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Thread: Integrating factor change of terminals

  1. #1
    Newbie mkmath's Avatar
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    Integrating factor change of terminals

    Hi,

    Can anyone help me with the explicit steps to get from the first equation [f(t,T)=...] to the second equation [P(t,T)=...]?

    In particular how would I know to integrate from t to T by changing the integration variable to u?

    This is taken from a Coursera lecture slide on Interest rates.

    Integrating factor change of terminals-capture.png

    TIA
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  2. #2
    MHF Contributor

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    Re: Integrating factor change of terminals

    You know you can't use "T" as variable because it is used as one of the bounds on the integral. If it is specifically, "u" that you are worrying about, any letter other that "t" or "T" could be used.
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  3. #3
    Newbie mkmath's Avatar
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    Re: Integrating factor change of terminals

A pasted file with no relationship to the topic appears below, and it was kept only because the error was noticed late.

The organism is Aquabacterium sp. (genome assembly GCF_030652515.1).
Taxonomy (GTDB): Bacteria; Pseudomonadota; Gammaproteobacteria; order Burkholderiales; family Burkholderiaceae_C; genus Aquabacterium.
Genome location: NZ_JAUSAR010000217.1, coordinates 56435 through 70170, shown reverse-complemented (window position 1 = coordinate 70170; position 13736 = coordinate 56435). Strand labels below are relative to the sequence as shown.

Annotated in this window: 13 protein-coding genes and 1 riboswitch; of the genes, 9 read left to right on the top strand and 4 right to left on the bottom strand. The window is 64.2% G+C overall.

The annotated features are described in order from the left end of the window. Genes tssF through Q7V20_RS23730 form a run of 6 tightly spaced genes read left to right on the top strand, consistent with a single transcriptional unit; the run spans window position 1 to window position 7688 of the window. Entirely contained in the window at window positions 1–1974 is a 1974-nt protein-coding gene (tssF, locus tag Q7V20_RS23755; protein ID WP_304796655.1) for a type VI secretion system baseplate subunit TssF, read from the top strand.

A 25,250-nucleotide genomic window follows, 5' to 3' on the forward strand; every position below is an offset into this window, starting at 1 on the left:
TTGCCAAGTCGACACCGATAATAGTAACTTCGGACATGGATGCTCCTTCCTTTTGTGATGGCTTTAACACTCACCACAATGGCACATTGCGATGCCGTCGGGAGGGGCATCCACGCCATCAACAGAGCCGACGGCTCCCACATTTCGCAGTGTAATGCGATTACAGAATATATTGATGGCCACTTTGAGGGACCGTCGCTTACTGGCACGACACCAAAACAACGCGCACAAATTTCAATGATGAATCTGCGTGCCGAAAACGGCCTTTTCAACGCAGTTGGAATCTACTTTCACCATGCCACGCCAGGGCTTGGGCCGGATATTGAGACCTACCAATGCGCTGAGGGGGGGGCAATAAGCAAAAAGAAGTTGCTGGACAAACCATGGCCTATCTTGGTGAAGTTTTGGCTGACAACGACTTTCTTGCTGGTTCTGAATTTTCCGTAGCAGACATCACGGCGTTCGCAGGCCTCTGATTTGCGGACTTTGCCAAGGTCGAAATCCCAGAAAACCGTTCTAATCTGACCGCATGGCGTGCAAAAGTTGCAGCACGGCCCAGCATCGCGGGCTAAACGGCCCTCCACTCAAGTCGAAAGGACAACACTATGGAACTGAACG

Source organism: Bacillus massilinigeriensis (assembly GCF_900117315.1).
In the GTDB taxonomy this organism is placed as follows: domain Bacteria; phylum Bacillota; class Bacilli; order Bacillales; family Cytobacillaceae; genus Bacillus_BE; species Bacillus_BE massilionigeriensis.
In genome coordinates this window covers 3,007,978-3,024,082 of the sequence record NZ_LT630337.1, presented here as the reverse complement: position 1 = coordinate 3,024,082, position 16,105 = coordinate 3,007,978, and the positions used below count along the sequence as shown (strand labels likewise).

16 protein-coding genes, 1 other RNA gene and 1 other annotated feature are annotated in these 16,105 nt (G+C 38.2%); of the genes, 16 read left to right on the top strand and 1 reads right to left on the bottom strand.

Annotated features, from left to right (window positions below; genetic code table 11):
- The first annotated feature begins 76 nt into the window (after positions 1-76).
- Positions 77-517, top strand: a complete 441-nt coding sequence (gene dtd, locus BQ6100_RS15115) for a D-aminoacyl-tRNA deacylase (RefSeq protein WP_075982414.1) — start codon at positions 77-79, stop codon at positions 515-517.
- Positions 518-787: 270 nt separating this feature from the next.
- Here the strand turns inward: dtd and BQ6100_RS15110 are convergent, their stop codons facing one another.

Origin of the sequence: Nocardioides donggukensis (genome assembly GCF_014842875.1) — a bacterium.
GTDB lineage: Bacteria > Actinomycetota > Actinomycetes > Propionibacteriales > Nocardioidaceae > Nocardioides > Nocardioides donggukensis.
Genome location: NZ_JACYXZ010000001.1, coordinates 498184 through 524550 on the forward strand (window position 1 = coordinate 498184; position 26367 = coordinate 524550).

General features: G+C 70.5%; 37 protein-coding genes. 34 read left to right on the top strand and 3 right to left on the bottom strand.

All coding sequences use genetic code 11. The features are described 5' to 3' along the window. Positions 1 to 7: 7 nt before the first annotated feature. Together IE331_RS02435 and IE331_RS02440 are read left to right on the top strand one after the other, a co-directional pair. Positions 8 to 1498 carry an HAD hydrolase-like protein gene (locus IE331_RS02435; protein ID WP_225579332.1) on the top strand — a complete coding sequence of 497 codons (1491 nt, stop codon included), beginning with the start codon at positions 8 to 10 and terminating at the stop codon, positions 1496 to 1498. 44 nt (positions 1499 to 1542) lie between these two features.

Thank you for your reply. My follow up question is

    How did I know that I can't use "T" as the variable given that in the first equation I am taking a derivative with respect to "T" on the right hand side?

    But I think I can see it if I work backwards:

     \log{P(t,T)} = -\int_{t}^{T}f(t,u)du

     \log{P(t,T)} = -g(t,t) + g(t,T) + C

    where f(t,u) = \frac{\partial g(t,u)}{\partial u}.

    I know that at  T=t, \log{P(t,t)} = 0 so C=0

    Next take the partial derivative of both sides with respect to "T" such that

     \frac{\partial \log{P(t,T)}}{\partial T} = -\frac{\partial g(t,t)}{\partial T} + \frac{\partial g(t,T)}{\partial T}

     \frac{\partial \log{P(t,T)}}{\partial T} = f(t,T)

    by our earlier definition of f(t,u) = \frac{\partial g(t,u)}{\partial u}.

    Comments welcome. Thanks again
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